Hence, the amp cannot and should not be used with standard "rackmount" size disc players that output high-powered line-out signals. Very clearly an amp only for portable sources.

Soundstage

The C&C Box's V2 soundstage is decent for an amp of this level - could certainly be better, but no major flaws. Very little depth to it. The recurring theme with test tracks on soundstage specifically was an inability to retrieve a sense of space and air around instruments. The amp failed to pick up forward/backward positioning. It could be said that this was a detriment of the source being used, but comparisons with the Gilmore Lite v2 and AE-2 took away all doubt - this was clearly a fault of the C&C Box v2.

The amp also struggled with left/right positioning - more often than not it sounded like the amp was merging two (or more) instruments onto the same spot in the soundstage, blurring their focus and clarity. There were many instances in which I found instruments completely out of focus - they were indistinct amidst complex mixes and didn't cleanly come out.

Not that the amp's soundstage is bad of course, it simply doesn't compete with a higher-end portable like the AE-2, nor does it provide the tracking & positioning of the Gilmore Lite on either static or moving layers. The amp does have an "SF" switch that toggles a Stereo Field effect for crossfeed, and this proved to work a lot better than the implementation on the Xenos 1HA-EPC. Whereas the Xenos' crossfeed sucks out air and flattens imaging and is best for headphones that have no innate soundstage abilities (like Grado and the lower-end AT models), the C&C Box v2's crossfeed actually works to simulate a greater sense of space, without destroying the abilities of headphones like the ATH-AD2000, K701, or K601. The instant impression of this crossfeed was that it provided acoustics very similar to what you'd get in a concert-hall venue - more reverb, more projection, more air.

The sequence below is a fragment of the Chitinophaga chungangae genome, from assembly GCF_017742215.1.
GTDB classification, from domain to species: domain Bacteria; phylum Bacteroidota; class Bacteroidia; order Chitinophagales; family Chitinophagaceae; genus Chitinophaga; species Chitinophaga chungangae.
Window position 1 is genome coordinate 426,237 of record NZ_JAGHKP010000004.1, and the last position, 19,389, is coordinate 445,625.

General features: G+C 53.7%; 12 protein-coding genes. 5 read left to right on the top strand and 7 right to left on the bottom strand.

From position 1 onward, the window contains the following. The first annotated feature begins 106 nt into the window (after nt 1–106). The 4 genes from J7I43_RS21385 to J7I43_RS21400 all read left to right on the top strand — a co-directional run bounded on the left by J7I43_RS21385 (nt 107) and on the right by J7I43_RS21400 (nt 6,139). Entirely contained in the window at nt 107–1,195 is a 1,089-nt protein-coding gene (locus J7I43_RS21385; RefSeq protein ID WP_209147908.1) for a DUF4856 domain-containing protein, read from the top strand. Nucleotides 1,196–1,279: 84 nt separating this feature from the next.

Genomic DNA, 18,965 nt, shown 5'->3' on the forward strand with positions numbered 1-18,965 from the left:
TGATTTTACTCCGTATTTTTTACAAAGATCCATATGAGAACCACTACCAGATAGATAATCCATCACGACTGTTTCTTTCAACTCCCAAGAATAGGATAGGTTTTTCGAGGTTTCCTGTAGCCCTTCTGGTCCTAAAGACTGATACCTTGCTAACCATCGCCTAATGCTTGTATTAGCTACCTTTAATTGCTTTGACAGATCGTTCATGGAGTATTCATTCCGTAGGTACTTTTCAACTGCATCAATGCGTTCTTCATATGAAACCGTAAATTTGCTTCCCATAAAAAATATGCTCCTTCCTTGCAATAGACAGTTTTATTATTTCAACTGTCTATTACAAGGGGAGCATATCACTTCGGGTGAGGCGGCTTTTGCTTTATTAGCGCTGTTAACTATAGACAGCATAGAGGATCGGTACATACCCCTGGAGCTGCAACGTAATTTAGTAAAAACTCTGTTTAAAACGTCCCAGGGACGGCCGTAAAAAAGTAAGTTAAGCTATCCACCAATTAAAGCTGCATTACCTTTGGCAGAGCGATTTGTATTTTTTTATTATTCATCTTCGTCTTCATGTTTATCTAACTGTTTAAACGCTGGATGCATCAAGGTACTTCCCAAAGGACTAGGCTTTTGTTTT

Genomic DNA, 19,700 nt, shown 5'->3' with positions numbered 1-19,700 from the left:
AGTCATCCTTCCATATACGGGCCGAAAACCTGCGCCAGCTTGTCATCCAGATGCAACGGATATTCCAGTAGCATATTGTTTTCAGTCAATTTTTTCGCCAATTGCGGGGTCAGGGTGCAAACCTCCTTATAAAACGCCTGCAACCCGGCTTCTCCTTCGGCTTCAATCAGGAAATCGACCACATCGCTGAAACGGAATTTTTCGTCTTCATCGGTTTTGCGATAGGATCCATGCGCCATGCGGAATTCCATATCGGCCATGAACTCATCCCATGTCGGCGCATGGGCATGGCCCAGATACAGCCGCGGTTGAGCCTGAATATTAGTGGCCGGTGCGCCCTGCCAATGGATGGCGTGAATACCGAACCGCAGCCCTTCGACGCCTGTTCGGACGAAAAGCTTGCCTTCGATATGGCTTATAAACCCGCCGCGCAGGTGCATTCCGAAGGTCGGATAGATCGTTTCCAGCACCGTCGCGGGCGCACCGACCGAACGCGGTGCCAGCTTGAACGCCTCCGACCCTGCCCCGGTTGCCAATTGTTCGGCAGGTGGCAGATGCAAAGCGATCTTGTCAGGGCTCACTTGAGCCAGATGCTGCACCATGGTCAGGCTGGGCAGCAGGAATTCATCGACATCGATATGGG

Transparency/Frequency Response